SITE AND PLANTING TIME
Bearded irises require a sunny, well-drained location -
raised beds or mounds are ideal. For good bloom, a minimum of six hours of full sun is
needed. The best planting time is mid-July through the first part of September to give
time for good root development before winter (see planting instructons below.) If you must
plant later in the fall, place a half brick (or a stone about that size) on top of the rhizome
(the fleshy bulb-like structure to which both roots and fans, or the foliage,
are attached) before the first freeze This will keep the rhizome from heaving with the
freezes and thaws of winter. Remove the brick in early spring.
SOIL AND PLANTING
Irises will grow in any good garden soil. The pH should be
close to neutral (7.0). when planting, place the top of the rhizome even with
the soil surface with the roots spread out and deeper than the rhizome. An easy way
to accomplish this is to dig a hole about 12 inches deep and 12 inches wide; make a mound
of soil in the center of the hole to just above ground level; place the rhizome on top of
the mound and spread the roots down over the mound; fill in with soil, covering the roots
and rhizome, and water in well. exposing the top of the rhizome to the sun.
A massed effect can be achieved sooner by planting three
rhizomes of the same cultivar (the cultivated hybrid variety) together.
Place them about 8 to 12 inches apart in a circle with the "toes" (the ends
opposite the fans) of the rhizomes facing inward. Each clump of three rhizomes should be
spaced about two feet apart. Irises planted in this manner will probably need to be
divided after their second bloom season. Planted singly, they should be eighteen to
twenty-four inches apart and will probably need to be divided every three to four years.
To divide irises, dig the whole clump with a spading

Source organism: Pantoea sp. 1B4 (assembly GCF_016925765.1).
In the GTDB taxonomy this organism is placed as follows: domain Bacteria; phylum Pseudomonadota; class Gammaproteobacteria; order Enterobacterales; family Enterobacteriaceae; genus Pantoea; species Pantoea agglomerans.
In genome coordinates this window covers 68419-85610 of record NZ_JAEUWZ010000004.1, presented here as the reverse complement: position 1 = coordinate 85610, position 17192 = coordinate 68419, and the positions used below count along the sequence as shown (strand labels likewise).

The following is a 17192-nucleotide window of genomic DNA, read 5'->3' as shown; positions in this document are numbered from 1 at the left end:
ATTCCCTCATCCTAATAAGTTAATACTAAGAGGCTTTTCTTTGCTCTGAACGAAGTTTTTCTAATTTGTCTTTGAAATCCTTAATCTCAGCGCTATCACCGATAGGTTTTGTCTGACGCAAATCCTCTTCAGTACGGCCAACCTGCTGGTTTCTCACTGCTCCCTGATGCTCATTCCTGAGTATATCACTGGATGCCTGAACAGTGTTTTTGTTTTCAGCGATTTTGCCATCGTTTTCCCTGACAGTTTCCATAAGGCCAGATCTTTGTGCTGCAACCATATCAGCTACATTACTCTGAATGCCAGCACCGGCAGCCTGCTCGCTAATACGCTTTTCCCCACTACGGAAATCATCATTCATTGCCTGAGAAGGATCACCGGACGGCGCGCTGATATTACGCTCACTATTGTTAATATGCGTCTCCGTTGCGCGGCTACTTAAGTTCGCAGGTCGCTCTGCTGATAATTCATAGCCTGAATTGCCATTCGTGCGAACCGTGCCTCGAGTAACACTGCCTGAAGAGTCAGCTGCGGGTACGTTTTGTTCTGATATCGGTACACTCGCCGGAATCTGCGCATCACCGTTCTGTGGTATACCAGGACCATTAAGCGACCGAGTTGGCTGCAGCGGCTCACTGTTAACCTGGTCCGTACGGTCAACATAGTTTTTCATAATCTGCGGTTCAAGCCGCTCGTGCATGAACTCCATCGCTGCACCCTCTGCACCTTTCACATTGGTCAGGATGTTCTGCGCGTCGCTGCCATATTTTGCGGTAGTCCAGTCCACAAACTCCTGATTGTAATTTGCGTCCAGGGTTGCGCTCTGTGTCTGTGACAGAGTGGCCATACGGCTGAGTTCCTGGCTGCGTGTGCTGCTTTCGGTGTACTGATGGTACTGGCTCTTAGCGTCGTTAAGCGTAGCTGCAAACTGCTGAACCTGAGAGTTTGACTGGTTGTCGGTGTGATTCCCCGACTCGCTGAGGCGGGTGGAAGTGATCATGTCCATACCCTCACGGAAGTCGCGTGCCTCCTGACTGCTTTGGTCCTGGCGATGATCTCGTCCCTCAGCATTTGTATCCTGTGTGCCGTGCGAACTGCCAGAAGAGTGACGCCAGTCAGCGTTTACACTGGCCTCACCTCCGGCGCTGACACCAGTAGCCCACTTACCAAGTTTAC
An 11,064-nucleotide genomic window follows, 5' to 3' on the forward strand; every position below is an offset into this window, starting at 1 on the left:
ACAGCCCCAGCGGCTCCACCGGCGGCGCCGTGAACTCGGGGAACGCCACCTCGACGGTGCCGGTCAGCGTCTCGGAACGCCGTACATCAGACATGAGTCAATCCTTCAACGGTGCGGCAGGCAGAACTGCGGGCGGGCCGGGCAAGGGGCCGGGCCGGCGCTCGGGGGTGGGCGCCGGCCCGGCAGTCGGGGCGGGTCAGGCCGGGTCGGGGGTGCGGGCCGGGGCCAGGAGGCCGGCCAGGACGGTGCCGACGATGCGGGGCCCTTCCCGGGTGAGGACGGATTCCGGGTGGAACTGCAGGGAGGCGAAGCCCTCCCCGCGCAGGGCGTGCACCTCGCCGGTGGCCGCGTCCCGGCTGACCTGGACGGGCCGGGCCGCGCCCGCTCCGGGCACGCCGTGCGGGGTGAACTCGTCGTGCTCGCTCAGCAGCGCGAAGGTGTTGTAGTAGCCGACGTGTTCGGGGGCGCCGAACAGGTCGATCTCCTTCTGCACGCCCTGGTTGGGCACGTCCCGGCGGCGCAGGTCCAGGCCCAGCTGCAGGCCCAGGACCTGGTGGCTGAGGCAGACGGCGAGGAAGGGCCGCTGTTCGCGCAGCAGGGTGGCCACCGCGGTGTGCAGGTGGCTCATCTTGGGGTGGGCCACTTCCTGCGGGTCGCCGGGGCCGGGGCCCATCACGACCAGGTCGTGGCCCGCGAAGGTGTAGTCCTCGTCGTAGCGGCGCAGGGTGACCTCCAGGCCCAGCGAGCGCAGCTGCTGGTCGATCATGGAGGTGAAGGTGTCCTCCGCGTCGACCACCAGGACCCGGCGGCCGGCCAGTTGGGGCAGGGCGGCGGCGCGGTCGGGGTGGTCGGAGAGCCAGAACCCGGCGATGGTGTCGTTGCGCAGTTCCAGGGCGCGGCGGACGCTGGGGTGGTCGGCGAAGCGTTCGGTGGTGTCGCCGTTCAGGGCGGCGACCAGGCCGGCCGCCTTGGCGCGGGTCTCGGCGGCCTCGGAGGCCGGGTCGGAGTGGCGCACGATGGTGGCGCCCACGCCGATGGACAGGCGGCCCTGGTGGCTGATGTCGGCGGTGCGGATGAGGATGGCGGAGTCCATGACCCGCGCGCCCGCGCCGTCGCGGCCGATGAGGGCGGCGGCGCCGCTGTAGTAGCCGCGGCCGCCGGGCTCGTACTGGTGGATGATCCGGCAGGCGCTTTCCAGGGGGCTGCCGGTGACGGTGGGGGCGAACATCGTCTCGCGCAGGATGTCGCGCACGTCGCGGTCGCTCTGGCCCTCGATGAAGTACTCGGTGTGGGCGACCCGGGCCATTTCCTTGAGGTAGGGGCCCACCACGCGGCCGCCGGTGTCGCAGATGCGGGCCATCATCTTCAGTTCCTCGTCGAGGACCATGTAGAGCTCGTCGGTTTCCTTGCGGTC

fork. As you dig, keep each cultivar together to avoid mismatched replanted clumps. (You
can write the name or color on the fans with a permanent marker. It will soon disappear
after replanting.) Separate the new rhizomes (the ones attached to the "mother
rhizome," the central rhizome that produced a bloom stalk this year) from
the "mother." Trim back the fans, leaving 6 to 10 inches above the rhizome. (NOTE:
In years when you do not divide your Irises, most irisarians leave the fins at their full
length. However, if they are unsightly due to leaf spot or other damage, cut them
back, leaving as much of the fan as possible.) Replant as directed above. Most irisarians
discard the mother rhizome since it will not bloom again. If you have the space and it is
still viable, you can replant it - it will sometimes grow more "babies."
Newly planted rhizomes need moisture to help their root
systems become established. Keep in mind that deep watering at long intervals is better
than more frequent shallow waterings. Once bearded irises are established, they normally
don't need to be watered in the Louisville area. (An exception is the remnontant,
or reblooming iris. These should get a total of about an inch of water per week
during the summer to promote good fall bloom.)
Specific fertilizer recommendations depend on your soil
type, but a light application of a low nitrogen formula such as 5-10-5 or 5-10-10, or just
superpHospHate, applied around (not on) the rhizomes in early spring will promote good
bloom and not encourage rhizome rot. Remontant irises may be fertilized lightly after the
spring bloom to encourage good fall bloom.